History of the College
The College of the Pacific—a school of arts, letters, and sciences—is the original and largest unit of the University of the Pacific.
Although founded in 1851 as the University of the Pacific, the institution was for 60 years primarily an undergraduate liberal arts college. In recognition of that reality, its name was changed in 1911 to the College of the Pacific, and thus it remained for the next 50 years.
University of the Pacific in Santa Clara - 1853.
When President Tully C. Knoles moved the College of the Pacific from San Jose to its new campus in Stockton in 1924, the faculty that he brought with him represented 17 of the current 18 departments in the College. At that time the College also included a Conservatory and departments of education and engineering.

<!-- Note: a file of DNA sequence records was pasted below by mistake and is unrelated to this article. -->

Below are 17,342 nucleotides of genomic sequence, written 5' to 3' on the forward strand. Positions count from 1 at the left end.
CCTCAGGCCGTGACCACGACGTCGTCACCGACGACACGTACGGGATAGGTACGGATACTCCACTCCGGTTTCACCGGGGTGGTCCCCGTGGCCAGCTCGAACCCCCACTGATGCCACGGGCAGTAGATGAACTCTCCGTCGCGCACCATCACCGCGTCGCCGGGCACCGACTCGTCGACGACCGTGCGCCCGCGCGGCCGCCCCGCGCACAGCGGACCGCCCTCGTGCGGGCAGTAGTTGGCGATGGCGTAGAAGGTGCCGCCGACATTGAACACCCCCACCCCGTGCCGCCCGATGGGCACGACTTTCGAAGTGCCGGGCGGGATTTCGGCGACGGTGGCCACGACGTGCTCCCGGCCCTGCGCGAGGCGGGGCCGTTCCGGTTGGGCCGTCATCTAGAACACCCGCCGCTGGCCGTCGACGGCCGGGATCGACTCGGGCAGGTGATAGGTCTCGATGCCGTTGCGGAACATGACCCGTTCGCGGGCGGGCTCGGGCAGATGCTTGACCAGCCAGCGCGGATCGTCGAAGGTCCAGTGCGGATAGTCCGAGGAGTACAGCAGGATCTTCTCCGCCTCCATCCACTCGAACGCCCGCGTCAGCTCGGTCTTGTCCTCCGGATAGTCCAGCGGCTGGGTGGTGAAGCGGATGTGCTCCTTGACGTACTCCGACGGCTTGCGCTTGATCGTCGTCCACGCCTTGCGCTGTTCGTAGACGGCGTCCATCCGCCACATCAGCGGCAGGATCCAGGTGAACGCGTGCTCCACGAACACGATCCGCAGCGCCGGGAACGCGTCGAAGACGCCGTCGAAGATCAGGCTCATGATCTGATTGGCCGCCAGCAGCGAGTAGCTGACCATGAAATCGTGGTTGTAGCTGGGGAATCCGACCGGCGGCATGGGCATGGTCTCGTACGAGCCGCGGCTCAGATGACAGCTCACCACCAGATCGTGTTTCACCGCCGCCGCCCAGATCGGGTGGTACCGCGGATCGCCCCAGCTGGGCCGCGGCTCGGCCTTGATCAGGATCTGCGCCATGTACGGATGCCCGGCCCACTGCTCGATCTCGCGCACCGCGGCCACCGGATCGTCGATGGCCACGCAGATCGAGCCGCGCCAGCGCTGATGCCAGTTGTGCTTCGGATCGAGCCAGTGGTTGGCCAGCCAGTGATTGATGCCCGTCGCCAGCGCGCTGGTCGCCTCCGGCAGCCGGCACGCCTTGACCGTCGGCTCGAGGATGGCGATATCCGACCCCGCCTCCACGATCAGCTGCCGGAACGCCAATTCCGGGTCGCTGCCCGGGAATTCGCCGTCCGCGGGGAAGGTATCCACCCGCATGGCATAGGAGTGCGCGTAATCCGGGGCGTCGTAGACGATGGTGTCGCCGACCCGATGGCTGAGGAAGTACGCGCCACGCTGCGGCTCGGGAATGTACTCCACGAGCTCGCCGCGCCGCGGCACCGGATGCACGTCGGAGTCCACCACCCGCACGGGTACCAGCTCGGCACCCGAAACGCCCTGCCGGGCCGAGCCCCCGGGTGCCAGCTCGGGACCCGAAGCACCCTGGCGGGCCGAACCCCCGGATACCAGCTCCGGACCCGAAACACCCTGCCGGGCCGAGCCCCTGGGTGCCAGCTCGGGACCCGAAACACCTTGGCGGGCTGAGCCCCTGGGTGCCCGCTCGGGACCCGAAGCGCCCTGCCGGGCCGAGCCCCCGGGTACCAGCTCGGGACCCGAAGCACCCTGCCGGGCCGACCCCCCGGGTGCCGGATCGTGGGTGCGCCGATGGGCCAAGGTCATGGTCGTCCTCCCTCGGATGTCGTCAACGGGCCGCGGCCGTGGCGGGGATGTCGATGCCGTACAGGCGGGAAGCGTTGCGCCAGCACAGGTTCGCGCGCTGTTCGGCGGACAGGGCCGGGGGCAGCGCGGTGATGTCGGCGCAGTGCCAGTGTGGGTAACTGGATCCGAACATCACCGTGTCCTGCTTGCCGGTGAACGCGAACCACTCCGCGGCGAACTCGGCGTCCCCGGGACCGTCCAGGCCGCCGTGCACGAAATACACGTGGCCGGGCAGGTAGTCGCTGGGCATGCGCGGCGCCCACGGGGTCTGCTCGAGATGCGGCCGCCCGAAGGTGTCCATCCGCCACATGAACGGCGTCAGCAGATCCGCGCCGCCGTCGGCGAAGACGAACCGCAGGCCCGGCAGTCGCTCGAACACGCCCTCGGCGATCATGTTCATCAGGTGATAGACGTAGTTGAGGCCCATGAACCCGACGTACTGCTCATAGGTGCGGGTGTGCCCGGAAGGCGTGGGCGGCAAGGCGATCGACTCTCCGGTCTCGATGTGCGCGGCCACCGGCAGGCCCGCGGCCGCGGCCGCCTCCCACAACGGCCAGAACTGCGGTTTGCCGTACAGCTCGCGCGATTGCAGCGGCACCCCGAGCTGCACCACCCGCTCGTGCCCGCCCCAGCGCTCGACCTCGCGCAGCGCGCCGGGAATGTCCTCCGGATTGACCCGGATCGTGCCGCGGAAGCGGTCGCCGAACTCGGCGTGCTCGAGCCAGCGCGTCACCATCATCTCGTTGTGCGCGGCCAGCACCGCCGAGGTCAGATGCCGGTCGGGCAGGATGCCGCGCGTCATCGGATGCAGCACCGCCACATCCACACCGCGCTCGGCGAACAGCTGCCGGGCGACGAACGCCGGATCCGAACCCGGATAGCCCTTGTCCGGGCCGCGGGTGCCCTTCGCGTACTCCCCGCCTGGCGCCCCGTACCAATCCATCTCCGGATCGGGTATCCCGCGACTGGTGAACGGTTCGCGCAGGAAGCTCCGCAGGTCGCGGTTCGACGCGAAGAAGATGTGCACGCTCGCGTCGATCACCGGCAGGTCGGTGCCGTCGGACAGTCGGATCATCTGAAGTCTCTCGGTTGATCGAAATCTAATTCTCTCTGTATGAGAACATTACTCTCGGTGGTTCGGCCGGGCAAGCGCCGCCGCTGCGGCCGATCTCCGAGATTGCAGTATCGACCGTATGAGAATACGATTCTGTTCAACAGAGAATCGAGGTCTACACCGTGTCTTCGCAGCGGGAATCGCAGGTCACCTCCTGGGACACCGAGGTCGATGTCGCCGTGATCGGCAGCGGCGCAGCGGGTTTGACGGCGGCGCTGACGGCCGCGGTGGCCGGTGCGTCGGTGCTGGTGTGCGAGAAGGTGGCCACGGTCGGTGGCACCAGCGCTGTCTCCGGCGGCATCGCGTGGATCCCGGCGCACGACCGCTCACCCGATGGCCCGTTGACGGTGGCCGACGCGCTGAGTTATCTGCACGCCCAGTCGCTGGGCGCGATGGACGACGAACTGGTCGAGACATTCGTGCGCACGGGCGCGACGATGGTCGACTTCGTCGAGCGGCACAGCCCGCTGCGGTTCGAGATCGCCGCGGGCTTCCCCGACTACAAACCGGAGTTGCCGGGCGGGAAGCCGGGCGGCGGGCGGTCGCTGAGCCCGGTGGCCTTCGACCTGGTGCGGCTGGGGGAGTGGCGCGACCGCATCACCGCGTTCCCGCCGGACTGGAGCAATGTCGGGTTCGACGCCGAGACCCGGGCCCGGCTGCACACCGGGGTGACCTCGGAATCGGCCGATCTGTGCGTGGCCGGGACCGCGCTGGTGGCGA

In 1961 the growing institution reclaimed for itself the name University of the Pacific, and in the following year conferred the name College of the Pacific on its liberal arts unit.
The College continues in its distinctive mission to provide graduates with a superior liberal arts education, preparing them to assume the responsibilities of leadership, both civic and professional.
College of the Pacific Timeline
1851-University of the Pacific is founded in Santa Clara and later moves to San Jose, California.
1911-The university is renamed College of the Pacific, reflecting its heritage as a liberal arts college.
1924-The campus is moved from San Jose to Stockton.
1961-The university reverts to its original name, University of the Pacific, and the college of arts, letters and sciences is designated College of the Pacific shortly thereafter.
Learn more about the history of the university and its pioneering firsts.
Harold S. Jacoby was a Professor of Sociology and became the first Dean of the College of the Pacific in 1962 after it was designated as the arts and sciences college of the University.